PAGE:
Wednesday, December 22, 2010

Celestial sightings on the winter solstice

I don't make it a habit of witnessing too many sunrises, but yesterday, the shortest day of the year, I tried to maximize my sun time. Well, that and I had an early morning meeting. The ride leaving home was brisk, hovering around 20F, with a small headwind. My eyes teared up a bit and my cheeks felt numb by the time I got to the train station. On this first day of winter there was a thin coating of frost on everything, and the colors of the landscape were muted and as slow to awaken as I was.

My bike for this part of the day was one that is ordinarily my stay-at-work office bike, but it ended up at home for some regular maintenance. It's a single-speed utility bike, hybridized from the frame of a vintage mountain bike of the lugged steel era and the components of a modern cruiser, coaxed into cooperation through the aid of a Surly Singleator.
Reconfigured 1988 Panasonic MC 4500, in nice and big 22" size.
The Panasonic in its current configuration is a swift and comfortable utility bike. I especially like the smooth and slightly bouncy ride of the Ritchey Moby-Bite 2.1 slicks. Surprisingly, these tires do fairly well on snow and patches of ice, although there isn't any of that around right now. I rode the Panasonic quite a few miles while going from meeting to meeting, eventually returning home.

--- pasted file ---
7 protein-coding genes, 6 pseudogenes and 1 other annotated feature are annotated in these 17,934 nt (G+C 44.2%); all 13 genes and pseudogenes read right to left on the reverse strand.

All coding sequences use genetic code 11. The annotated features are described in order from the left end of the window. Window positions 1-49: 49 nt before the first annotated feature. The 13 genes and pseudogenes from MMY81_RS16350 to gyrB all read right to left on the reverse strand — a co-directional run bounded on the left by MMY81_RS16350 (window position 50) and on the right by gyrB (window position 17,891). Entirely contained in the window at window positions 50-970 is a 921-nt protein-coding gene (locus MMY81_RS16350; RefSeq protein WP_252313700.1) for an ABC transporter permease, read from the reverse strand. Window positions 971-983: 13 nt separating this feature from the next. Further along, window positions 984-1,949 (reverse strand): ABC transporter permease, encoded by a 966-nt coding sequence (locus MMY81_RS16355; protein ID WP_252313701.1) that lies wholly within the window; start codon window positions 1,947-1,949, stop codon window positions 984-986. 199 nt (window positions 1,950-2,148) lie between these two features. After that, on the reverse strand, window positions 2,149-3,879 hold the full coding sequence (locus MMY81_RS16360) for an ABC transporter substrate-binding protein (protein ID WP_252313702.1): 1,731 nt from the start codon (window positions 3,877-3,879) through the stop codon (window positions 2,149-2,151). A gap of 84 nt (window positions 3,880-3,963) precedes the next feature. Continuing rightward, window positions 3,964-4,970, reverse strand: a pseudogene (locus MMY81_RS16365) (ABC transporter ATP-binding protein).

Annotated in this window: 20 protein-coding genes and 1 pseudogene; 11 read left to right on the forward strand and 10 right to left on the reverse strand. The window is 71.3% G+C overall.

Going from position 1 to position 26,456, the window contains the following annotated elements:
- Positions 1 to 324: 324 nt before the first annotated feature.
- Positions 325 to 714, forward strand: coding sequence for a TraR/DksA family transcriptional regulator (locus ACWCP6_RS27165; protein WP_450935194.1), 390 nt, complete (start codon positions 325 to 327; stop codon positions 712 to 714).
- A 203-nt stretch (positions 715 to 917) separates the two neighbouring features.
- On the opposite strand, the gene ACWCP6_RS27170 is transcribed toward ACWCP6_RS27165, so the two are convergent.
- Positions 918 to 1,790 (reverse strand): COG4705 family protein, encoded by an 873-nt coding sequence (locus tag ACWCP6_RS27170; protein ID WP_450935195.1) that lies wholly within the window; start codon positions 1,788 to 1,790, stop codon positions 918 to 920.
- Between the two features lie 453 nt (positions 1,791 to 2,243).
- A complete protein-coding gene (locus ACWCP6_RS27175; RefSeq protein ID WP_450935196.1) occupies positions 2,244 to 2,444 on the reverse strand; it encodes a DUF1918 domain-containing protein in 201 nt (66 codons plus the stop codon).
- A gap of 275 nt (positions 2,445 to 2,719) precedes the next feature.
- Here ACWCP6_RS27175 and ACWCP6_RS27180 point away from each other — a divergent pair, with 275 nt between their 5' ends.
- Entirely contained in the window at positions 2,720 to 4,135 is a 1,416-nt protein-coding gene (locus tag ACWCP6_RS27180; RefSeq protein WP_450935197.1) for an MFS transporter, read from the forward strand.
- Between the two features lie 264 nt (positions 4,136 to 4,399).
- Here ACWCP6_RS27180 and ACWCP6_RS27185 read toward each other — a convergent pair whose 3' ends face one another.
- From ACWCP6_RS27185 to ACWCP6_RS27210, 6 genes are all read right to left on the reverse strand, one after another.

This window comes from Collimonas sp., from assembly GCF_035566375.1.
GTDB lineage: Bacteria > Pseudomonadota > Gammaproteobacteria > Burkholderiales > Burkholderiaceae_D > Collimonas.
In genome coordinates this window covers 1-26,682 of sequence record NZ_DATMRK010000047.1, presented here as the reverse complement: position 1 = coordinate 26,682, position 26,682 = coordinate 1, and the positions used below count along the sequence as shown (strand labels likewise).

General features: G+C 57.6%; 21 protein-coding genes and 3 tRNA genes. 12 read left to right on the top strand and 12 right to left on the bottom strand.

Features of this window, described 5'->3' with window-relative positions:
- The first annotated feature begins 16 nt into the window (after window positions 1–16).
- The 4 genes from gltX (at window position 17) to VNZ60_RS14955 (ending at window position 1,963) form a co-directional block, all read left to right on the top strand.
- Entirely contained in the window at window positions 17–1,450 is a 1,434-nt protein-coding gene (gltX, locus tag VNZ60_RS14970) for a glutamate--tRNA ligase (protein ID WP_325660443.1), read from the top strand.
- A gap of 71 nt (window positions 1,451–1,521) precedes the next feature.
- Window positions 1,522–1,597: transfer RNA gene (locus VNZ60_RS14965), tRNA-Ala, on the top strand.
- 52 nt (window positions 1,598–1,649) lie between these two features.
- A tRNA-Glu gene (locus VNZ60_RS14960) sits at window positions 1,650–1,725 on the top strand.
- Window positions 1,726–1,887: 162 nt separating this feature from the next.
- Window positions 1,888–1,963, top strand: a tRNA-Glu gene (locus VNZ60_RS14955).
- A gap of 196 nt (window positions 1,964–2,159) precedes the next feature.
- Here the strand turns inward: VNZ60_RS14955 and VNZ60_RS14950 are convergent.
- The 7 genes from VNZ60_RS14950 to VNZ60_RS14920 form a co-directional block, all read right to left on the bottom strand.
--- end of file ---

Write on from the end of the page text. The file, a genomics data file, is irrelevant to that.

Early in the morning on Dec. 21st I had seen the rusty glow of the lunar eclipse, but a subsequent appearance of the moon about 15 hours later was spectacular in its own right. In the evening on the way to the BikeDenver Winter Solstice Ride I observed the moonrise over the Denver Zoo. The photo below poorly portrays what I saw. In actuality, the subtlety of streaks of creamy gold clouds washing over the moon reminded me of the hues of the sublime Stranahan's Whiskey Brickle ice cream, my new and possibly permanent favorite flavor of all time.
This was the best the zoom on my camera could do.
During the day I had returned home to swap bikes for the solstice ride. I chose to bring my Titan 1/2 Trac out of hibernation, it being arguably my most festive bike. At the Zoo, approximately 100 or so bikes and riders readied themselves. The weather was much more cooperative than for past solstice rides, holding somewhere around freezing with no precipitation. For comparison, the temperature for the ride in 2008 was 2F, and the ride was mercifully truncated to the shortest route to the pub. This year, the route highlighted several scenic and decorated landmarks while showcasing some recently installed bicycle infrastructure along the way, such as the buffered bike lane on Champa.
Solstice riders taking a look-see at Union Station.
The ride rolled through 6 or 7 miles from the Zoo to LoDo to Civic Center Park and the State Capital before depositing us at The Irish Snug for hot food and drink. The Titan was as nimble and speedy as ever, and as usual, was lavished with attention for its fenders. The ride was just the right length and mostly avoided the construction-induced traffic jams along 14th Street. In all, it was a great time riding and enjoying libations with friends, and a pleasant way to usher in the seasonal marker for incrementally increasing daylight.
The flash shows the reflective effect of the license plate fenders on the Titan 1/2 Trac.
For comparison, this is the same shot without a flash. The illuminated City and County Building is visible in the background.

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